Wild dog politics

Wild dog politics

Polarised opinions on the issue of wild dog management have seen an awkward term for the State Government’s Wild Dog Management Advisory Committee.

Last month the seven-member committee finished its three-year term and was not expected to be continued.

East Gippsland farmers with experience of dog attacks on livestock, Simon Lawlor, of Omeo, and Alan Brown, of Orbost, were on the committee as well as two scientists, Dr Ernest Healy and Dr Euan Martin Ritchie. 

Committee member, Alan Brown, tactfully said “an awful lot of time was wasted with two people not prepared to accept the situation as it was”. 

“It didn’t allow a lot of progress to be made,” Mr Brown said.

“A couple of people on the committee weren’t across the issue and had what I believe to be ‘misheld beliefs’ that are not consistent with efficient primary production.”

Buchan’s Andrew Sutton goes as far as labeling the wild dog advisory committee a “token committee”, or more precisely, the government’s “ass-covering, box ticking” answer to the wild dog issue.

Mr Sutton said one of the scientists on the committee had protested in Melbourne to stop aerial baiting, as part of the Stop the Drop campaign.

“When you have that sort of conflict of interest it’s never going to work anyway,” he said.

Mr Sutton, who runs 1500 Australian Whites breeding ewes, said more dog trappers were needed.

“You’ve got to have a dog trapper, a baiting program and aerial baiting and there needs to be more of it in the High Country,” Mr Sutton said.

A case in point is the Swifts Creek area. Local farmer, Scotty McCole, says wild dog attacks in the area are now under control.

“Our area was a basket case,” Mr McCole said.

“We used to lose a lot of sheep.

“We had to get pushy but we got a good full-time trapper.

“At one point we had no choice but to trap them ourselves.”

For a farm that runs a couple of thousand Merino and crossbred ewes, the turnaround is substantial.

“We haven’t lost a sheep for two years. We used to lose a couple of hundred a year.”

Mr McCole says ground baiting is almost a waste of time.

“It helps a little but not a lot. The dogs might scratch the baits up then leave them or just walk past them, even your own dog will go past them.”

He said aerial baiting had more of an impact because the baits lay on top of the ground.

“You need to be persistent,” Mr McCole said.

“It’s as simple as having a couple of good trappers. At one stage we had no choice but to trap them ourselves. The trapper might get 50 or 60 a year.

“We were the worst area but I feel sorry for my brothers over at Buchan. It’s so frustrating losing stock.

“The dogs aren’t eating our sheep so they’re obviously eating something else.”

Minister for Agriculture, Jaclyn Symes, said the decision not to renew the wild dog committee was about refocusing efforts to further help livestock farmers.

“It is not a reduction in wild dog management,” Minister Symes said.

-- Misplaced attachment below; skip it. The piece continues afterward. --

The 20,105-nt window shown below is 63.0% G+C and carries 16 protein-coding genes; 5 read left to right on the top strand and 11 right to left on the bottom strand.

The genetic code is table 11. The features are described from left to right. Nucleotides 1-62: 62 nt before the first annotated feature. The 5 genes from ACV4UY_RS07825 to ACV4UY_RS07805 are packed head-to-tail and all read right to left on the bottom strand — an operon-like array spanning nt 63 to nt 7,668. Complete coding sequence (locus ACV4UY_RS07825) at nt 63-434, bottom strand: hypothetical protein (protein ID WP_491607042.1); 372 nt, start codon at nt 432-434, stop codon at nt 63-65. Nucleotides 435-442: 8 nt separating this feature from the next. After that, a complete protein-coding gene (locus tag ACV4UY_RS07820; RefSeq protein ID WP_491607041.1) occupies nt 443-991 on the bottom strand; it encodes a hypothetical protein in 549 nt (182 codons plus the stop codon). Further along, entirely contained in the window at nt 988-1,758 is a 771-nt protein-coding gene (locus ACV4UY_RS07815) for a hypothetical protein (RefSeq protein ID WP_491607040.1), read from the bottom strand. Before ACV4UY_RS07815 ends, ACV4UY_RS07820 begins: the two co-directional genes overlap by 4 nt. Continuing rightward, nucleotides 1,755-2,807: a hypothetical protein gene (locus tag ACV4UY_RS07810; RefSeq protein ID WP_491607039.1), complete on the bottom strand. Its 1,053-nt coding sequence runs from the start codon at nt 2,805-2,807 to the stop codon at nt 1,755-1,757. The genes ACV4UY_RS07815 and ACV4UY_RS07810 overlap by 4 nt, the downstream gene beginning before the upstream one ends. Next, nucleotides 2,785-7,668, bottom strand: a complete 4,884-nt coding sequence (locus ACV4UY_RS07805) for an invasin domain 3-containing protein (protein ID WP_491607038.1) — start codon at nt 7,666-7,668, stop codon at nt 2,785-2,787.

Minister Symes office told The Primary Producer the Victorian Government had secured approval from the Commonwealth Government to continue the aerial deployment of wild dog baits at six sites to protect livestock production on private land until December, 2023.

Aerial baiting was undertaken on May 5 and 6, 2020, and the next round is sched uled for October, 2020.

Landholders and other stakeholders will be engaged directly for future advice on the impact and management of wild dogs.

Mr Sutton, who is in the process of erecting wild dog exclusion fences, said a newly instated dog trapper at Buchan had caught 13 dogs since Christmas, while Mr Sutton has accounted for five.

“Since the fire we’ve caught a lot of dogs because they’ve come in closer,” Mr Sutton said.

“They were really bad straight after the fire. While these new fences are a good thing, they’ll just funnel the dogs into places they haven’t been.”

The impacts of wild dogs are significant and are estimated to cost Victorian farming enterprises up to $18 million each year.

Mr Sutton said the biggest issue was the three-kilometre zone, where wild dogs can only be trapped and baited within three kilometres from the boundary.

“The Department is spending money to trap wild dogs within the three-kilometre zone, yet the same Department is trying to protect them from there onwards into the bush,” Mr Sutton said.

“People don’t understand, it’s a hard task to tell city people how it affects you.

“To put it into perspective I end up saying ‘Let’s put it another way, if you had a shop in town and thugs came and took $150 off you every day, how would you feel?’.

According to Department of Environment, Land Water and Planning (DELWP) there are nine wild dog controllers who operate within specific wild dog management zones across East Gippsland. 

Over the 2019/20 year, 252 dogs were trapped, 474 livestock were reported killed or maimed and 8306 baits were laid covering 943 kilometres of track on public land.

DELWP manager statewide invasive species program, Peter Austin,  said the Wild Dog Program was minimising the negative impacts of wild dogs on livestock producers, productivity and animal welfare.

“The best outcomes for wild dog control are being achieved through collaborative action, with the government and community working together using all the available management practices,” Mr Austin said.

“In line with the Action Plan for Managing Wild Dogs in Victoria 2014-2019, which is currently under evaluation, this includes poison baiting, trapping, exclusion fencing, and appropriate animal husbandry, with hunting also playing a role in supporting an integrated management approach.”

IMAGE: Aerial baiting is incredibly necessary in the war against wild dogs according to Swifts Creek’s Scotty McCole. Mr McCole says a persistent combination of aerial baiting, trapping and shooting gains the best results. Photo: Scotty McCole, of wild dogs a few years ago near Swifts Creek.